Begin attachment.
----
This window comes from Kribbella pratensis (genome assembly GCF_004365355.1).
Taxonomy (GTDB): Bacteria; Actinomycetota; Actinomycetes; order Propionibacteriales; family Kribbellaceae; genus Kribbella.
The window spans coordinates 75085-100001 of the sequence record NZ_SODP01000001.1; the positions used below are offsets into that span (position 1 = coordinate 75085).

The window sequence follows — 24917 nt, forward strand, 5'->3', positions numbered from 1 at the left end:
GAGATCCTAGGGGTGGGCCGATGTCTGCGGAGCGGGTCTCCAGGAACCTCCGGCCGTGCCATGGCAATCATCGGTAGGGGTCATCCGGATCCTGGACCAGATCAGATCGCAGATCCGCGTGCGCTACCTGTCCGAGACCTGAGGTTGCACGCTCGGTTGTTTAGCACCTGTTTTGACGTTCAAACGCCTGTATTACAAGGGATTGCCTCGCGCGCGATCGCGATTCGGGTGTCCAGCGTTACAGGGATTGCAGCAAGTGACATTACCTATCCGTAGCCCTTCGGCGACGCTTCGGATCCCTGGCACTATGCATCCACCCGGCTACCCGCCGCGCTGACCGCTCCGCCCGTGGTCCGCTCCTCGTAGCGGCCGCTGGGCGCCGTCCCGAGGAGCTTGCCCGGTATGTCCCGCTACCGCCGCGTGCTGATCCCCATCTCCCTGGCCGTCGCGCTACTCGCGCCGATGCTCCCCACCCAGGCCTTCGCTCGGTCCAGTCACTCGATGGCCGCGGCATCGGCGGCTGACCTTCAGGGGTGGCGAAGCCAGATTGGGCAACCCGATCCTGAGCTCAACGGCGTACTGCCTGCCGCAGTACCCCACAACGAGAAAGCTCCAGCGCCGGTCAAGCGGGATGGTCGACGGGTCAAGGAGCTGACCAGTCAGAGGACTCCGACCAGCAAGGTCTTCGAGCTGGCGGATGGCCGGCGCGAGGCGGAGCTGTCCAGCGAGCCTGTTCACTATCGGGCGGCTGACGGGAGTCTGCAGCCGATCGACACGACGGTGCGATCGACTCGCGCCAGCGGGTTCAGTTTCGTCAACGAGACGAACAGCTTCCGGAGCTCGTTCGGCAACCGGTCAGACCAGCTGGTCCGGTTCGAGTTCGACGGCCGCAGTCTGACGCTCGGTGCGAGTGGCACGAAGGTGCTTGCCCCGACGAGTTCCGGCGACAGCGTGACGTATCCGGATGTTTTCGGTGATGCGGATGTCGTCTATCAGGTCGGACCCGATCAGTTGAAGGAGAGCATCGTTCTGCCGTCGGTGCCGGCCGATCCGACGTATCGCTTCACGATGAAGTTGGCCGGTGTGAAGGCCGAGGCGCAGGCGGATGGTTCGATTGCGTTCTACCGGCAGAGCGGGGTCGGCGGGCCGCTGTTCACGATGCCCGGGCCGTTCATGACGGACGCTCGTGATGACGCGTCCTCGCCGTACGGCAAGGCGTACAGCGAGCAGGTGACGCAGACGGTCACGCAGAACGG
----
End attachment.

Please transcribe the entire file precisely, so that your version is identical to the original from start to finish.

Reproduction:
This window comes from Kribbella pratensis (genome assembly GCF_004365355.1).
Taxonomy (GTDB): Bacteria; Actinomycetota; Actinomycetes; order Propionibacteriales; family Kribbellaceae; genus Kribbella.
The window spans coordinates 75085-100001 of the sequence record NZ_SODP01000001.1; the positions used below are offsets into that span (position 1 = coordinate 75085).

The window sequence follows — 24917 nt, forward strand, 5'->3', positions numbered from 1 at the left end:
GAGATCCTAGGGGTGGGCCGATGTCTGCGGAGCGGGTCTCCAGGAACCTCCGGCCGTGCCATGGCAATCATCGGTAGGGGTCATCCGGATCCTGGACCAGATCAGATCGCAGATCCGCGTGCGCTACCTGTCCGAGACCTGAGGTTGCACGCTCGGTTGTTTAGCACCTGTTTTGACGTTCAAACGCCTGTATTACAAGGGATTGCCTCGCGCGCGATCGCGATTCGGGTGTCCAGCGTTACAGGGATTGCAGCAAGTGACATTACCTATCCGTAGCCCTTCGGCGACGCTTCGGATCCCTGGCACTATGCATCCACCCGGCTACCCGCCGCGCTGACCGCTCCGCCCGTGGTCCGCTCCTCGTAGCGGCCGCTGGGCGCCGTCCCGAGGAGCTTGCCCGGTATGTCCCGCTACCGCCGCGTGCTGATCCCCATCTCCCTGGCCGTCGCGCTACTCGCGCCGATGCTCCCCACCCAGGCCTTCGCTCGGTCCAGTCACTCGATGGCCGCGGCATCGGCGGCTGACCTTCAGGGGTGGCGAAGCCAGATTGGGCAACCCGATCCTGAGCTCAACGGCGTACTGCCTGCCGCAGTACCCCACAACGAGAAAGCTCCAGCGCCGGTCAAGCGGGATGGTCGACGGGTCAAGGAGCTGACCAGTCAGAGGACTCCGACCAGCAAGGTCTTCGAGCTGGCGGATGGCCGGCGCGAGGCGGAGCTGTCCAGCGAGCCTGTTCACTATCGGGCGGCTGACGGGAGTCTGCAGCCGATCGACACGACGGTGCGATCGACTCGCGCCAGCGGGTTCAGTTTCGTCAACGAGACGAACAGCTTCCGGAGCTCGTTCGGCAACCGGTCAGACCAGCTGGTCCGGTTCGAGTTCGACGGCCGCAGTCTGACGCTCGGTGCGAGTGGCACGAAGGTGCTTGCCCCGACGAGTTCCGGCGACAGCGTGACGTATCCGGATGTTTTCGGTGATGCGGATGTCGTCTATCAGGTCGGACCCGATCAGTTGAAGGAGAGCATCGTTCTGCCGTCGGTGCCGGCCGATCCGACGTATCGCTTCACGATGAAGTTGGCCGGTGTGAAGGCCGAGGCGCAGGCGGATGGTTCGATTGCGTTCTACCGGCAGAGCGGGGTCGGCGGGCCGCTGTTCACGATGCCCGGGCCGTTCATGACGGACGCTCGTGATGACGCGTCCTCGCCGTACGGCAAGGCGTACAGCGAGCAGGTGACGCAGACGGTCACGCAGAACGG